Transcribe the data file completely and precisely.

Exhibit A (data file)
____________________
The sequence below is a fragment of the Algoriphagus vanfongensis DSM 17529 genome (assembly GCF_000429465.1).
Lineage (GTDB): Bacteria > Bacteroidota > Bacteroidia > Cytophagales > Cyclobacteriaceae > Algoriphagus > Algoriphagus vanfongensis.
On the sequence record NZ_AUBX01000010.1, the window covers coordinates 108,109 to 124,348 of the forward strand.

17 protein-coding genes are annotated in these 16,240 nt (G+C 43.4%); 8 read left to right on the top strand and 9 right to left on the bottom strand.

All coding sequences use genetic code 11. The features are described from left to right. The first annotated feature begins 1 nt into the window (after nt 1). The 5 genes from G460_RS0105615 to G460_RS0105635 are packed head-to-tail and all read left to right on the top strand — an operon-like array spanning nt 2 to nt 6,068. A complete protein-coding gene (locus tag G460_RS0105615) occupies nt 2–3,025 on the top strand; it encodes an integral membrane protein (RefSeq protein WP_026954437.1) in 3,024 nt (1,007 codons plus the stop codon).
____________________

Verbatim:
The sequence below is a fragment of the Algoriphagus vanfongensis DSM 17529 genome (assembly GCF_000429465.1).
Lineage (GTDB): Bacteria > Bacteroidota > Bacteroidia > Cytophagales > Cyclobacteriaceae > Algoriphagus > Algoriphagus vanfongensis.
On the sequence record NZ_AUBX01000010.1, the window covers coordinates 108,109 to 124,348 of the forward strand.

17 protein-coding genes are annotated in these 16,240 nt (G+C 43.4%); 8 read left to right on the top strand and 9 right to left on the bottom strand.

All coding sequences use genetic code 11. The features are described from left to right. The first annotated feature begins 1 nt into the window (after nt 1). The 5 genes from G460_RS0105615 to G460_RS0105635 are packed head-to-tail and all read left to right on the top strand — an operon-like array spanning nt 2 to nt 6,068. A complete protein-coding gene (locus tag G460_RS0105615) occupies nt 2–3,025 on the top strand; it encodes an integral membrane protein (RefSeq protein WP_026954437.1) in 3,024 nt (1,007 codons plus the stop codon).